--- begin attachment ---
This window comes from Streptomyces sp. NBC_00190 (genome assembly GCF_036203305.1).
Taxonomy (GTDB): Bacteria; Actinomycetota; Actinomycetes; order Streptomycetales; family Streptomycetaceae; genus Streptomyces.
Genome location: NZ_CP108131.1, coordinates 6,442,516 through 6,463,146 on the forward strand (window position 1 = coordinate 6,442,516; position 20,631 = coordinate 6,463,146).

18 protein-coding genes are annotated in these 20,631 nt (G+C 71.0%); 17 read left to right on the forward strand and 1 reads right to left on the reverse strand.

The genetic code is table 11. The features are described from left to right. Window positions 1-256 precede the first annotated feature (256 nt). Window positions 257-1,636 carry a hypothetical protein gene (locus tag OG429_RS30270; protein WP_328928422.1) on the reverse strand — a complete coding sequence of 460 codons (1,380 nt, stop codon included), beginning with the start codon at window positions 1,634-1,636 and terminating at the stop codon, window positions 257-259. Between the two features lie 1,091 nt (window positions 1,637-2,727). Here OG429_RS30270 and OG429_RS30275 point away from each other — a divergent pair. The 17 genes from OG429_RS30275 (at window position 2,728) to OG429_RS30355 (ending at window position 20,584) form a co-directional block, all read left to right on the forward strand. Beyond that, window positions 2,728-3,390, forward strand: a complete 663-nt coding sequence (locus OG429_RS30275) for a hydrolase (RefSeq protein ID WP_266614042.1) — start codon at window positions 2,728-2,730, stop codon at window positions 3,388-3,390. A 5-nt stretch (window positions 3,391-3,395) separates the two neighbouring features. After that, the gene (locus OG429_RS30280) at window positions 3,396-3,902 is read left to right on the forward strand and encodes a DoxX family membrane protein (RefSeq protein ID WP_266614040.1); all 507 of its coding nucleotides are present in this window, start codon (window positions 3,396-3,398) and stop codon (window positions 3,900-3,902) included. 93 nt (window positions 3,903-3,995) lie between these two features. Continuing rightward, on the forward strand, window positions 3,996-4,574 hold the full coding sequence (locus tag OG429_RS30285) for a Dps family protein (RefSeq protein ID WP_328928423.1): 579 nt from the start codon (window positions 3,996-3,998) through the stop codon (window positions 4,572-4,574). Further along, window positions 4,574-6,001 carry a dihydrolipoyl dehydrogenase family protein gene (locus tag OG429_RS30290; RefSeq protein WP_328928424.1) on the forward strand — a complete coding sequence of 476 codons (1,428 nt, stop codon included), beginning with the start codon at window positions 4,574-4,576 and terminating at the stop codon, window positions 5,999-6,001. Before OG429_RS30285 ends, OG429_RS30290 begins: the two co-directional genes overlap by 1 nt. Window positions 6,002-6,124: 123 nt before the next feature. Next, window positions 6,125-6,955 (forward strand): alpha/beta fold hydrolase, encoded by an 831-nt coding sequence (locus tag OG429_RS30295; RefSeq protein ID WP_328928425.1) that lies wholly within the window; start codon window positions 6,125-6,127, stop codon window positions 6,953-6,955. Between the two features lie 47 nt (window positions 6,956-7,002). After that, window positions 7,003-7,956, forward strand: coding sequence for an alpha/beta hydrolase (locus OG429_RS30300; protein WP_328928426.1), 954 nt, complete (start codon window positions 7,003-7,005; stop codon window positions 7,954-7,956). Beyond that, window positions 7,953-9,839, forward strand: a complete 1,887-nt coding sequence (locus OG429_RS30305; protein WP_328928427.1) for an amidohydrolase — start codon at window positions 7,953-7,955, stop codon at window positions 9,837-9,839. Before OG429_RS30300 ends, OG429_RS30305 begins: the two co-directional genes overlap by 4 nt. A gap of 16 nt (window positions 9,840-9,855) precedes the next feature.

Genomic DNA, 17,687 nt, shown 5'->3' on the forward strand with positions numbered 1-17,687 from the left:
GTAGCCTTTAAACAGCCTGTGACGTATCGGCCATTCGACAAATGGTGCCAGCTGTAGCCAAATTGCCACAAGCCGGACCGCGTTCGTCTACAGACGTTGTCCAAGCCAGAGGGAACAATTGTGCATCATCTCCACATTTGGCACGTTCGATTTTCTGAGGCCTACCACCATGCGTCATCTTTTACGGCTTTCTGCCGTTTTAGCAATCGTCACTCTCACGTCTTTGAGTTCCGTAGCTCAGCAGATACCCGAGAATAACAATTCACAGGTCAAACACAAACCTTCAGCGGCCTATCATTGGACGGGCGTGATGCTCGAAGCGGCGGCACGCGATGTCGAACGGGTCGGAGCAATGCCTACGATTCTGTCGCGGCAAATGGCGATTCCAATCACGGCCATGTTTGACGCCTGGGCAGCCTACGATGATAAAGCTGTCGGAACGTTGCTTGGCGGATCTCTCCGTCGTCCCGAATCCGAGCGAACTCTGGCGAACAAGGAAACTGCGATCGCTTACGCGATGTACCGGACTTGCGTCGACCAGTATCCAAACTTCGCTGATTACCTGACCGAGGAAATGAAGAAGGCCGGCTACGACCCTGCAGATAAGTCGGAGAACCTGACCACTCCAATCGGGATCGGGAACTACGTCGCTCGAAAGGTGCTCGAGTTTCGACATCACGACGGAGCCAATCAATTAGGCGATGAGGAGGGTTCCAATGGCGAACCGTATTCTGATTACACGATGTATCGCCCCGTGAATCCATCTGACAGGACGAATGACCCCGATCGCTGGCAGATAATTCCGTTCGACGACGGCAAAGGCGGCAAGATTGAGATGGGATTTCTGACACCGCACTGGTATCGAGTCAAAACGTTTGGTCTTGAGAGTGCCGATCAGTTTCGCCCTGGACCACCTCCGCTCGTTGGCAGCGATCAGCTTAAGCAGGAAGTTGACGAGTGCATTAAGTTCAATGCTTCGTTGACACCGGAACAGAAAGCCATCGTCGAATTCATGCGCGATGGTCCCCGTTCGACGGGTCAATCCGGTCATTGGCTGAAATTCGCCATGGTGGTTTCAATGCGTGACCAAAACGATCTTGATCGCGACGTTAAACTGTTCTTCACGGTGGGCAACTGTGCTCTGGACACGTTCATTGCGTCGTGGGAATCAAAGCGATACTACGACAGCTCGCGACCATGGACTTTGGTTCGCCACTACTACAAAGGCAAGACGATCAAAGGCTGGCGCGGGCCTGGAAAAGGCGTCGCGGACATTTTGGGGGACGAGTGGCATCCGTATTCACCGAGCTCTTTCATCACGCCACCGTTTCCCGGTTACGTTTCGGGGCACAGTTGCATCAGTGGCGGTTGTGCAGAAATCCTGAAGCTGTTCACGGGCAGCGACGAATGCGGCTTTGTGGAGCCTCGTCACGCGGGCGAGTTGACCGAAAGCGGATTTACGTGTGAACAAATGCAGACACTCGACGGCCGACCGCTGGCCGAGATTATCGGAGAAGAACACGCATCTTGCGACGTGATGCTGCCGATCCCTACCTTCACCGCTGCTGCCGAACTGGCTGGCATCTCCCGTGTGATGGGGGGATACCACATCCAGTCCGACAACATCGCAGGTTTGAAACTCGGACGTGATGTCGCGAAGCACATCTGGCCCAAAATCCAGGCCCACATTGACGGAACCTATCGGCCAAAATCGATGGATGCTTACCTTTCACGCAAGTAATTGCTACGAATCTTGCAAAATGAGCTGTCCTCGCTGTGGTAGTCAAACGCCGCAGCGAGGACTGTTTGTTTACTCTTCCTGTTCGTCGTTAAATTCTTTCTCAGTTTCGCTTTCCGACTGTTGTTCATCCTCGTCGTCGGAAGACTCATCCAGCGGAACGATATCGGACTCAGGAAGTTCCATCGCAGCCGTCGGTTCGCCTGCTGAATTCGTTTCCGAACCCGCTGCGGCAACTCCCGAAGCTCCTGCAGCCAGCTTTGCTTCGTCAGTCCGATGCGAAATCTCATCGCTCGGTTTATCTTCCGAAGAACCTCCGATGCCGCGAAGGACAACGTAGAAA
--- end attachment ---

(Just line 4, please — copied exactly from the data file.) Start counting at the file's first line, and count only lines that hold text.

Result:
18 protein-coding genes are annotated in these 20,631 nt (G+C 71.0%); 17 read left to right on the forward strand and 1 reads right to left on the reverse strand.